Zsuzsanna enthusiastically jumped in to keep me company, I informed her of my pain as she filled me in on the days events. I ran a bit on the single track with pain in every step, I tried to push through it because thats what we are supposed to do during ultra’s right?

After hobbling down hill into Jawbone 1 in frustration, I sulked down into a chair weighing my options, would I tell a client of mine to push through this type of pain? The clear answer was no.  To some this sport is about finishing by all cost but I knew I was smarter than that. I had nothing to prove and a lot of adventures ahead.

After all these years of running 100 mile races I know what deep lows are and that little person within us who wants to sometimes quit. I’ve had many a conversation with that person in the past, in some races winning the battle against that person is what gets you to the finish line but unfortunately this wasn’t the case.  

After some conversation with Joe and Zsuzsanna, Joe asked me to walk, you know he has seen the sore ultra walk before, the hobble, the stumble etc.. as soon as he saw me walk and a few assessments, he encouraged me to go no further.  I came to grips with the fact that aid station #10 was going to be my last for the day. On a positive note I felt like I had a blast and was in total control of my hydration & nutrition for the entire 69.6 miles.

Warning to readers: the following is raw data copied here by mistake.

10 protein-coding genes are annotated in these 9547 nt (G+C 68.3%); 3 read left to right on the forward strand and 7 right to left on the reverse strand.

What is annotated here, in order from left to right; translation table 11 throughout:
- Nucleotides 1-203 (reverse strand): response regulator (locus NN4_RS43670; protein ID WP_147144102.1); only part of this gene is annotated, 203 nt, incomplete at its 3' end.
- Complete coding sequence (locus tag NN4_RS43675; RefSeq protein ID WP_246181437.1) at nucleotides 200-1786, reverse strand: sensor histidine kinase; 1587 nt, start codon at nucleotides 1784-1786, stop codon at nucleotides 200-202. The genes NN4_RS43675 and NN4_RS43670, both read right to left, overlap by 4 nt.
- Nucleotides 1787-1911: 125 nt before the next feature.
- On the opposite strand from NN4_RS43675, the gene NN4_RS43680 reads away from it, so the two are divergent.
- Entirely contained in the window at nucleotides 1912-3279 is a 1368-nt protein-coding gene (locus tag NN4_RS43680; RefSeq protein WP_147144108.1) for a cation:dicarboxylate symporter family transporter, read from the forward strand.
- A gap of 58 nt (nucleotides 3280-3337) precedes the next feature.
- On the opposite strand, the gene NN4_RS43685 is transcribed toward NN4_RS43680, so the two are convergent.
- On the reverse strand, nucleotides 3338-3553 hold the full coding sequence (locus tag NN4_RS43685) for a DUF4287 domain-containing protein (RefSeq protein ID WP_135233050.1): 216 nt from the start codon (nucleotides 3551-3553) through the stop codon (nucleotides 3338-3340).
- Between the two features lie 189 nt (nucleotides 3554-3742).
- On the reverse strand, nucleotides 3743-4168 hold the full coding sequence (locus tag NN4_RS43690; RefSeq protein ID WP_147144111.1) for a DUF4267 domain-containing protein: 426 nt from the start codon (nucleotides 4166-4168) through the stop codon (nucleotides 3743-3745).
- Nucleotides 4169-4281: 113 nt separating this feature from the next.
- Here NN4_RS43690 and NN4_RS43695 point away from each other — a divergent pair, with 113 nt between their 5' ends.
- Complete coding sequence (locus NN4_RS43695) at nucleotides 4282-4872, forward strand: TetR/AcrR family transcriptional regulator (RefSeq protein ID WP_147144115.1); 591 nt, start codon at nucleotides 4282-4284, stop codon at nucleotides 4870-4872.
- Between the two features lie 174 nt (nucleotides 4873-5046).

The MMT 100 is a must do event, the whole organization is top notch and embodies the grass roots traditions of ultra running. Thank you to all the wonderful volunteers, RD’s, my teammates and of course to my husband Joe, his continued support and ability to capture our adventure and yours, is truly amazing. He has his own private adventure, staying up for days, navigating, crewing, capturing awesome photos and video, he is a machine.

Huge Congrats to all who braved the day or days! I’m sure this years MMT will be one for the books! Everyone was on fire! I love that there are so many strong runners especially women who took it up a notch this year! Kudos and maybe I’ll see ya next year :).

Happy Trails!

Update! 5/23/14 - It is the Friday after the race and I am still hobbling around and favoring my right leg.  Thank god I stopped when I did. All I can think of now is getting back to training and continuing on with the adventures! Please be smart out there and know the differences between pain that can sideline you and keep you from achieving your goals, and pain that is just our minds trying to get us the hell out of here.